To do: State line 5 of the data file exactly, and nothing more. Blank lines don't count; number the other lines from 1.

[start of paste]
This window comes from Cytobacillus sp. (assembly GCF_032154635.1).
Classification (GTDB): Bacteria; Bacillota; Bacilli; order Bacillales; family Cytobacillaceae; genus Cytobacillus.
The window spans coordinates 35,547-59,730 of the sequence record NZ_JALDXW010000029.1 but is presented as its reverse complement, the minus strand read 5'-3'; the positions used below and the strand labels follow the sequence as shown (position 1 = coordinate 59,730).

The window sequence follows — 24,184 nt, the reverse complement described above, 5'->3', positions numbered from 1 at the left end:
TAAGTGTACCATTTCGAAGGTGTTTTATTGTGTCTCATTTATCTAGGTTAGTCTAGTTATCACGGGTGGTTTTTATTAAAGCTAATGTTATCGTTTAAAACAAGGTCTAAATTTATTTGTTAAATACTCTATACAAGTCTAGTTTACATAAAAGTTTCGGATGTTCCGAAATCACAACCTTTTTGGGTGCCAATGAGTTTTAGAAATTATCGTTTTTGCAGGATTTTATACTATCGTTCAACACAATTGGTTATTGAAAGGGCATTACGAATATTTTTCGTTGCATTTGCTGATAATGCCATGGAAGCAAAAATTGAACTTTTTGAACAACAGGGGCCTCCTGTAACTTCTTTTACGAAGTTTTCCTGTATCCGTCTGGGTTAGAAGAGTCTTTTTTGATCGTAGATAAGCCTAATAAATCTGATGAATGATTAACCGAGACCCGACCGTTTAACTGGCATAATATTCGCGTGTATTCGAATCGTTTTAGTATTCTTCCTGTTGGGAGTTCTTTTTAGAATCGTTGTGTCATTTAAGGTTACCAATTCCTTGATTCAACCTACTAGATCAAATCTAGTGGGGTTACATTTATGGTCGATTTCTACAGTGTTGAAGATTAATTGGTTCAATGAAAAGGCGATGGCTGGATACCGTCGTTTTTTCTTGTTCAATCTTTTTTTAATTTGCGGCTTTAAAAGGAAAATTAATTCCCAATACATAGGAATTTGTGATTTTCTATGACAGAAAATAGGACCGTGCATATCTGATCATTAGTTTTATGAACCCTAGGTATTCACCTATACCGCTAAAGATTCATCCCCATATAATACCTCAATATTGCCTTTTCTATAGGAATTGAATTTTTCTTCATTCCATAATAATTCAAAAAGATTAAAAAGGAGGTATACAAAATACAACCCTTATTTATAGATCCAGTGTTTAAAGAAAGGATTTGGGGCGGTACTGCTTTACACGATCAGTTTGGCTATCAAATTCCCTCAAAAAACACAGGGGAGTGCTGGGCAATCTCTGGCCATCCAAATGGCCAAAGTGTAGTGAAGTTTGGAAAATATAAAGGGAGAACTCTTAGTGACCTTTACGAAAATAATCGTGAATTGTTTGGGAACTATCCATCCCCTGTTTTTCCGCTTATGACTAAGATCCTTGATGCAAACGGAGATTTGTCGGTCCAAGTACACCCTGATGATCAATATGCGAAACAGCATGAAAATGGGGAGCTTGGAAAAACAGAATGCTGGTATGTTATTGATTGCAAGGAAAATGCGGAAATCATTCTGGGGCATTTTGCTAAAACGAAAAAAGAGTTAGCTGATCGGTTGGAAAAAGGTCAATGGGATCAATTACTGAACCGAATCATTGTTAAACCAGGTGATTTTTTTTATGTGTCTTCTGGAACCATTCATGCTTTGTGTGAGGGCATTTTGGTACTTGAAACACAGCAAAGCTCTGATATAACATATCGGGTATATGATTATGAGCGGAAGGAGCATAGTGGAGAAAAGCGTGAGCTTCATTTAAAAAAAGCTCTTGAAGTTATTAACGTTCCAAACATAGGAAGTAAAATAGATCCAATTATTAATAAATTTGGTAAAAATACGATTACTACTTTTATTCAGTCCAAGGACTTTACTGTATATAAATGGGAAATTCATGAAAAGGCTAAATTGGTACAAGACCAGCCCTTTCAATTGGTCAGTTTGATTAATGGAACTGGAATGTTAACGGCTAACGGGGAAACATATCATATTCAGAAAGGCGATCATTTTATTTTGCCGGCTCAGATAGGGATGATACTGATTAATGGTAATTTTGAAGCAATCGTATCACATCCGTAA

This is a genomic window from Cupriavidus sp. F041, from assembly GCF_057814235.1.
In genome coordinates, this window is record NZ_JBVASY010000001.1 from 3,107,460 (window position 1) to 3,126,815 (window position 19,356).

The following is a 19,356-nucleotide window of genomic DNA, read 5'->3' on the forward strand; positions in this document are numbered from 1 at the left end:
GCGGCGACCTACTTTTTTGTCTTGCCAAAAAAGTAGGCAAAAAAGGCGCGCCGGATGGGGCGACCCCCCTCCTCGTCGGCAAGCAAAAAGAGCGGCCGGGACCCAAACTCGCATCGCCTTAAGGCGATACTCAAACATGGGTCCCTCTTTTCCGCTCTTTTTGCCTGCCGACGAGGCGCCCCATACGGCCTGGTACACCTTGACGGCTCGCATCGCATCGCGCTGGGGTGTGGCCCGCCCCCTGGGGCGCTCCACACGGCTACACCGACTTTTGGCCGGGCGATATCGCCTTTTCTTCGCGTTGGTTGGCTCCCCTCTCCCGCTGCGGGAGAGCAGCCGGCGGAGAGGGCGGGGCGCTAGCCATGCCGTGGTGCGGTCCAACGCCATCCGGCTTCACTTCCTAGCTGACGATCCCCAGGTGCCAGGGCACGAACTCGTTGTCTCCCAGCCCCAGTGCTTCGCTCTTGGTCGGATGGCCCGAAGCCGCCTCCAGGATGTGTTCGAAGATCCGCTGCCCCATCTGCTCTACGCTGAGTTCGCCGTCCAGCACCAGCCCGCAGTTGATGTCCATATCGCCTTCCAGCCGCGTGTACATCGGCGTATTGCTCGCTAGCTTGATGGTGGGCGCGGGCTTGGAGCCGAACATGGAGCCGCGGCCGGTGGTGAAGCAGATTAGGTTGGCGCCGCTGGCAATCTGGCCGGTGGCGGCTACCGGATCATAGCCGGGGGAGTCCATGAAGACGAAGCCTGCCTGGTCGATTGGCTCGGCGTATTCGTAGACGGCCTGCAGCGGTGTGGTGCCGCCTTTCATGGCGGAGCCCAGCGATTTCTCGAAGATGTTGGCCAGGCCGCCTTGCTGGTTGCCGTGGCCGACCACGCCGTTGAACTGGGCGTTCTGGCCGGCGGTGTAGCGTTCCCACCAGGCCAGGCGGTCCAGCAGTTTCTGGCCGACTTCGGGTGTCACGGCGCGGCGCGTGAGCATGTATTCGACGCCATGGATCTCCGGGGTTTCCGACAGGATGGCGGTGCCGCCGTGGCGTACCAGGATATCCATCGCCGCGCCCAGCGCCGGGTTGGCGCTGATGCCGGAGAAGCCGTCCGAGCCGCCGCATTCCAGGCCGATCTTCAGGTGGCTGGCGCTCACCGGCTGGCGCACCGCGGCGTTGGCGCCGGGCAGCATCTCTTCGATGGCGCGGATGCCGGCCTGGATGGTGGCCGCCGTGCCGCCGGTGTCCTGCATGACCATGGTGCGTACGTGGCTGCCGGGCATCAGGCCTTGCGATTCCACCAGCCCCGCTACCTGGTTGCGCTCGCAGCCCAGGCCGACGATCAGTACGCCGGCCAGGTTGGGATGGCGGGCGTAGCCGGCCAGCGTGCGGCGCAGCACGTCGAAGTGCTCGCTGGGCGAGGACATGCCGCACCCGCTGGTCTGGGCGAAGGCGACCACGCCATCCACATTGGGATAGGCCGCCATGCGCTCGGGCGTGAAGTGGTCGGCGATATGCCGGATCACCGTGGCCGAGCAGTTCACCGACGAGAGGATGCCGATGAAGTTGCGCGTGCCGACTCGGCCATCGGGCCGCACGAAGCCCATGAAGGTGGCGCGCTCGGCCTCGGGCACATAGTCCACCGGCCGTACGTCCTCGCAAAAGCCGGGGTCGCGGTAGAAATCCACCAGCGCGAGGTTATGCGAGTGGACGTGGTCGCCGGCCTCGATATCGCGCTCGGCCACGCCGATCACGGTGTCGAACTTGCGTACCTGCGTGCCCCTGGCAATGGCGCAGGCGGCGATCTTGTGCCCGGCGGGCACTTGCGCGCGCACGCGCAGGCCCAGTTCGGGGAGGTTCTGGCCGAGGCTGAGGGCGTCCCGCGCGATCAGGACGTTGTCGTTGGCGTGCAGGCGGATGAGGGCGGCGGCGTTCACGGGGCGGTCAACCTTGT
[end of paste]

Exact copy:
TAAGTGTACCATTTCGAAGGTGTTTTATTGTGTCTCATTTATCTAGGTTAGTCTAGTTATCACGGGTGGTTTTTATTAAAGCTAATGTTATCGTTTAAAACAAGGTCTAAATTTATTTGTTAAATACTCTATACAAGTCTAGTTTACATAAAAGTTTCGGATGTTCCGAAATCACAACCTTTTTGGGTGCCAATGAGTTTTAGAAATTATCGTTTTTGCAGGATTTTATACTATCGTTCAACACAATTGGTTATTGAAAGGGCATTACGAATATTTTTCGTTGCATTTGCTGATAATGCCATGGAAGCAAAAATTGAACTTTTTGAACAACAGGGGCCTCCTGTAACTTCTTTTACGAAGTTTTCCTGTATCCGTCTGGGTTAGAAGAGTCTTTTTTGATCGTAGATAAGCCTAATAAATCTGATGAATGATTAACCGAGACCCGACCGTTTAACTGGCATAATATTCGCGTGTATTCGAATCGTTTTAGTATTCTTCCTGTTGGGAGTTCTTTTTAGAATCGTTGTGTCATTTAAGGTTACCAATTCCTTGATTCAACCTACTAGATCAAATCTAGTGGGGTTACATTTATGGTCGATTTCTACAGTGTTGAAGATTAATTGGTTCAATGAAAAGGCGATGGCTGGATACCGTCGTTTTTTCTTGTTCAATCTTTTTTTAATTTGCGGCTTTAAAAGGAAAATTAATTCCCAATACATAGGAATTTGTGATTTTCTATGACAGAAAATAGGACCGTGCATATCTGATCATTAGTTTTATGAACCCTAGGTATTCACCTATACCGCTAAAGATTCATCCCCATATAATACCTCAATATTGCCTTTTCTATAGGAATTGAATTTTTCTTCATTCCATAATAATTCAAAAAGATTAAAAAGGAGGTATACAAAATACAACCCTTATTTATAGATCCAGTGTTTAAAGAAAGGATTTGGGGCGGTACTGCTTTACACGATCAGTTTGGCTATCAAATTCCCTCAAAAAACACAGGGGAGTGCTGGGCAATCTCTGGCCATCCAAATGGCCAAAGTGTAGTGAAGTTTGGAAAATATAAAGGGAGAACTCTTAGTGACCTTTACGAAAATAATCGTGAATTGTTTGGGAACTATCCATCCCCTGTTTTTCCGCTTATGACTAAGATCCTTGATGCAAACGGAGATTTGTCGGTCCAAGTACACCCTGATGATCAATATGCGAAACAGCATGAAAATGGGGAGCTTGGAAAAACAGAATGCTGGTATGTTATTGATTGCAAGGAAAATGCGGAAATCATTCTGGGGCATTTTGCTAAAACGAAAAAAGAGTTAGCTGATCGGTTGGAAAAAGGTCAATGGGATCAATTACTGAACCGAATCATTGTTAAACCAGGTGATTTTTTTTATGTGTCTTCTGGAACCATTCATGCTTTGTGTGAGGGCATTTTGGTACTTGAAACACAGCAAAGCTCTGATATAACATATCGGGTATATGATTATGAGCGGAAGGAGCATAGTGGAGAAAAGCGTGAGCTTCATTTAAAAAAAGCTCTTGAAGTTATTAACGTTCCAAACATAGGAAGTAAAATAGATCCAATTATTAATAAATTTGGTAAAAATACGATTACTACTTTTATTCAGTCCAAGGACTTTACTGTATATAAATGGGAAATTCATGAAAAGGCTAAATTGGTACAAGACCAGCCCTTTCAATTGGTCAGTTTGATTAATGGAACTGGAATGTTAACGGCTAACGGGGAAACATATCATATTCAGAAAGGCGATCATTTTATTTTGCCGGCTCAGATAGGGATGATACTGATTAATGGTAATTTTGAAGCAATCGTATCACATCCGTAA